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I write a URL router in Python 3.1 and wonder whether it is more than a matter of taste to use one of the following variants:

Tuples as constructor params:

router = Router( 
    (r"/item/{id}", ItemResource()),
    (r"/article/{title}", ArticleResource())

Method calls

router = Router()
router.connect(r"/item/{id}", ItemResource())
router.connect(r"/article/{title}", ArticleResource())

Do you see any advantages or disadvantages here?

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up vote 2 down vote accepted

I favor passing the tuples to the constructor for two reasons that Alex didn't mention (at least not explicitly).

  1. Readability. If is plain to any reader of the code that the Router instance requires a list of routes to be usable.

  2. Lose coupling. Client code does not have to bother with initializing Router instances. This is the responsibility of the Router class.

If this is feeling bulky to you, I would recommend breaking the Router class into smaller classes and passing instances of those classes to Router.__init__. For example, here you could have a RoutesList class:

routes = RoutesList((r"/item/{id}", ItemResource()),
                    (r"/article/{title}", ArticleResource()))

router = Router(routes)

This buys you the flexibility of the two phase construction that Alex mentioned but also prevents client code from being responsible from initializing the router class. This still preserves readability because you have to read backwards to see what routes is and not forward (if you don't happen to remember). It has the added advantage that if you should decide to change how you are representing your routes, the Router class shouldn't have to change at all: all such changes should be encapsulated in the RoutesList class (or perhaps even in an as of yet undefined Route class).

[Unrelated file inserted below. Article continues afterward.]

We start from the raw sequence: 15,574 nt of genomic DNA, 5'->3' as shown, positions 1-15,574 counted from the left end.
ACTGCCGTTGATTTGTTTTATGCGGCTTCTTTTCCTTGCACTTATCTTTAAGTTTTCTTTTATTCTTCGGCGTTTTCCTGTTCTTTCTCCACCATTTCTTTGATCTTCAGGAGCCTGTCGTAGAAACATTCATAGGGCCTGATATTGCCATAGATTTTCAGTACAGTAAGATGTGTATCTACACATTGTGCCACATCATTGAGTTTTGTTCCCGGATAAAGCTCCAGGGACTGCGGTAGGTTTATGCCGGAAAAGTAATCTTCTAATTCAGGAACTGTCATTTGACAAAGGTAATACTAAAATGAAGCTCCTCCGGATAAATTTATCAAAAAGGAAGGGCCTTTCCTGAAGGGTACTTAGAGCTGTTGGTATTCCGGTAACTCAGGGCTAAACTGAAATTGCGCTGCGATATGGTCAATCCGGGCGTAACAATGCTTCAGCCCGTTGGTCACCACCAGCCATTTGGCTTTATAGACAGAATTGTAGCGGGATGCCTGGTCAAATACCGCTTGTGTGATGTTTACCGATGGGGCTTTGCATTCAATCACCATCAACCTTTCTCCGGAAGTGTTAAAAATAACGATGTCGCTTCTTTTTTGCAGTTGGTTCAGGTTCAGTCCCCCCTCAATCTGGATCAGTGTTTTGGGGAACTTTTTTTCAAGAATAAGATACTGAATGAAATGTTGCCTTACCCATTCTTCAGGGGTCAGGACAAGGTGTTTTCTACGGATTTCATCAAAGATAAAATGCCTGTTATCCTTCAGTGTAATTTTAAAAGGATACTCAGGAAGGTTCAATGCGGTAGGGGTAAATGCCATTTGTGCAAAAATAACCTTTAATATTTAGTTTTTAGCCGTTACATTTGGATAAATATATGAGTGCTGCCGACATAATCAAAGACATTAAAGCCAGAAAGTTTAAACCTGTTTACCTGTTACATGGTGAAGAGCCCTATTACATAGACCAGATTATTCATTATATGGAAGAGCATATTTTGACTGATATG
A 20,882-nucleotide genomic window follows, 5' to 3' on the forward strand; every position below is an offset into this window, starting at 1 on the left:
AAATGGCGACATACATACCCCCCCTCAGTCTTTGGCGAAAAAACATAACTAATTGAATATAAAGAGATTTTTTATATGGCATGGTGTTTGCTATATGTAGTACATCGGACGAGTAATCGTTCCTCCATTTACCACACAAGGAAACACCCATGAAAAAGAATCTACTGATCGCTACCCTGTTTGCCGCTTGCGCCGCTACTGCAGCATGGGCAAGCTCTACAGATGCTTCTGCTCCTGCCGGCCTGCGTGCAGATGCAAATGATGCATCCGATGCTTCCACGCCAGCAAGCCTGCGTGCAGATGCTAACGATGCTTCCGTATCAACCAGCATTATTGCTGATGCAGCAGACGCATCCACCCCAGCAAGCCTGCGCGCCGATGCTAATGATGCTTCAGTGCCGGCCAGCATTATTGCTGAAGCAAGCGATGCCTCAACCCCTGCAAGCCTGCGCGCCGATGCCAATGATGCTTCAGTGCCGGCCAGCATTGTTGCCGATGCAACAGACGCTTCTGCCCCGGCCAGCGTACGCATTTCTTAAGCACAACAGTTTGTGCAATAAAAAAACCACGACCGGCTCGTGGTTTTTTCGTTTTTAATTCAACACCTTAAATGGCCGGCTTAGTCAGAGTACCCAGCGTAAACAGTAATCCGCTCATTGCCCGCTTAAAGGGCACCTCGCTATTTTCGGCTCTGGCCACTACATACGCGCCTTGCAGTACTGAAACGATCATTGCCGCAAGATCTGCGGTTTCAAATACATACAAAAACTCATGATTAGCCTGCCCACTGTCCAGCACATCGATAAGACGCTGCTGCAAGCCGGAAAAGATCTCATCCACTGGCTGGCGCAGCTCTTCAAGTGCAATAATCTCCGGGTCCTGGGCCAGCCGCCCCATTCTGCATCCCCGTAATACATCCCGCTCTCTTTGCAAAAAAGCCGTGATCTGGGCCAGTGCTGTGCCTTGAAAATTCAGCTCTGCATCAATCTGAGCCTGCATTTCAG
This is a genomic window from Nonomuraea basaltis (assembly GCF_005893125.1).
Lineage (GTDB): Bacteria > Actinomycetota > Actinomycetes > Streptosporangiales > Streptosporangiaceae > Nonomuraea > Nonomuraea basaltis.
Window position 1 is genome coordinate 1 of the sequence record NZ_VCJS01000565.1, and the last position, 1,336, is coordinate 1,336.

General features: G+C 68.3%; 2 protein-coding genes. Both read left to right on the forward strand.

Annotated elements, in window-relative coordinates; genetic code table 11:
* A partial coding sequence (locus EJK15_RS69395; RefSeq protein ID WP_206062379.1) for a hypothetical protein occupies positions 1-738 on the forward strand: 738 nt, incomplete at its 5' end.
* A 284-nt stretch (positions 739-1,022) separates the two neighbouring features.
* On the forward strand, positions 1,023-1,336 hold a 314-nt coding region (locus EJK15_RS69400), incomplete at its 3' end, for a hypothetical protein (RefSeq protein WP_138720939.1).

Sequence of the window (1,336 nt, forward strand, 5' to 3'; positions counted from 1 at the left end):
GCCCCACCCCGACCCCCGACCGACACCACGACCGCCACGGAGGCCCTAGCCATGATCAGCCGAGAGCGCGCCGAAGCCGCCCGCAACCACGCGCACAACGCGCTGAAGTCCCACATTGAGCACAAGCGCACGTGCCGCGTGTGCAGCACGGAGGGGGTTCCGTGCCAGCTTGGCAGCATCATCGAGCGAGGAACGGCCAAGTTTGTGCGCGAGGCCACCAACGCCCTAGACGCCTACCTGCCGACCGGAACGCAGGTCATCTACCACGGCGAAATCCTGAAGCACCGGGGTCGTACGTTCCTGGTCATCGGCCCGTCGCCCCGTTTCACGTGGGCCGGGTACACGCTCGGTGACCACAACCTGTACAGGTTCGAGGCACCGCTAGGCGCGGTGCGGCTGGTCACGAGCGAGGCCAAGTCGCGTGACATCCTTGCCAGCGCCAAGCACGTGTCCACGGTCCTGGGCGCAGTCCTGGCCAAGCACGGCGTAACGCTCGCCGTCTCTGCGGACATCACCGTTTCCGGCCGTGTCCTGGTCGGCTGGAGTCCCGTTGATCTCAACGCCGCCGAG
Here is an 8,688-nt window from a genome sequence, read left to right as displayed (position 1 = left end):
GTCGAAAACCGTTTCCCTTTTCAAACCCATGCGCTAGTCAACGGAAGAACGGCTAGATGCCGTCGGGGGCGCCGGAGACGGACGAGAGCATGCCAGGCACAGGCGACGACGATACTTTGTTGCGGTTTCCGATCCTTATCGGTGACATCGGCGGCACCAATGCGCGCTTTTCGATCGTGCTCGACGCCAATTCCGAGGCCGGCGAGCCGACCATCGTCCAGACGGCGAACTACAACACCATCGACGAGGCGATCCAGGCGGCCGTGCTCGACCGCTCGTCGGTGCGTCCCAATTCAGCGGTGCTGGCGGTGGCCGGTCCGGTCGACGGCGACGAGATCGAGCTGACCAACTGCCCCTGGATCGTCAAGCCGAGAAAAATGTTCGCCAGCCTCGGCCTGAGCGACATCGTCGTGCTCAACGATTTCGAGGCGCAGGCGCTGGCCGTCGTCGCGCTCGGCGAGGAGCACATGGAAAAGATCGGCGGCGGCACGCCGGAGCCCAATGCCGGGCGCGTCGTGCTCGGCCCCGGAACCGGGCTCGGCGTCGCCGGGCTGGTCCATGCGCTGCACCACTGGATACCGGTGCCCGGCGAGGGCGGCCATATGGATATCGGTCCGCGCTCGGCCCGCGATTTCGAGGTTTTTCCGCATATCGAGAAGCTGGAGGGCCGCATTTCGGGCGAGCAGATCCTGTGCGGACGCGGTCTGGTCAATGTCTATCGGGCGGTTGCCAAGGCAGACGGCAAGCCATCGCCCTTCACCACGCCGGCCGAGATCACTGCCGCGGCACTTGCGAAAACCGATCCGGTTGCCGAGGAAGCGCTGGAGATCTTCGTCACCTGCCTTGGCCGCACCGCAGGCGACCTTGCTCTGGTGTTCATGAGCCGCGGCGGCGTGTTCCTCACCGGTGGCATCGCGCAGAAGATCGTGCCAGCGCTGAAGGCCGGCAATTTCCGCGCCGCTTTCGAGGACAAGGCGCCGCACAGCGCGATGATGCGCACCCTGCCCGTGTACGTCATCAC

Or routes could just be a list of tuples and you could have a module level function to map the route to the controller ;)

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The traditional OOP view is that the constructor should guarantee that an object is in its final, usable state -- that is, the state may change, of course, if there are dynamically changing requirements (e.g. is there a disconnect method to go with that connect, and an actual app requirement to enable the dynamic changing of routing in the course of operations?), but it "should" stay usable from the moment the object is born, to when it goes away.

In the real world, the alternative pattern sometimes known as "two-phase construction" (though here it might be more than just two phases of course, as you keep calling connect;-) may have some advantages in terms of flexibility -- persisting and de-persisting objects, building them right dependently on configuration files, easing dependency injection and mocking (and therefore testing).

Whether you're actually going to take advantage of these flexibility aspects, is a question you can answer better than we can... since you best know your app's exact requirements and your own skill and preferences in OO development, testing, &c. If you're not, in fact, going to use the flexibility aspects, then it's simpler to omit them altogether, and go with the "traditional self-sufficient constructor" OOP approach.

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There is nothing in OOP that says all objects are read only, and in their final state after construction. Usable yes, but an empty routes table is usable though not very interesting. – stonemetal Sep 13 '10 at 19:16
@stone, yep, as I said, "the state may change, of course" (otherwise we'd be taking about FP, not OOP;-). – Alex Martelli Sep 14 '10 at 0:04

Unless the parameter are mandatory, you could use the method call approach which would be more flexible if you need to add more in the future.

If you must use both parameters for your instance to be valid, use the constructor approach.

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Since you are building a router to route web request to appropriate resource, you can also look into Routes. It allows you to map URLs to your application’s actions.

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Thanks, I know routes, but it doesn't fit my needs. – deamon Sep 13 '10 at 18:28

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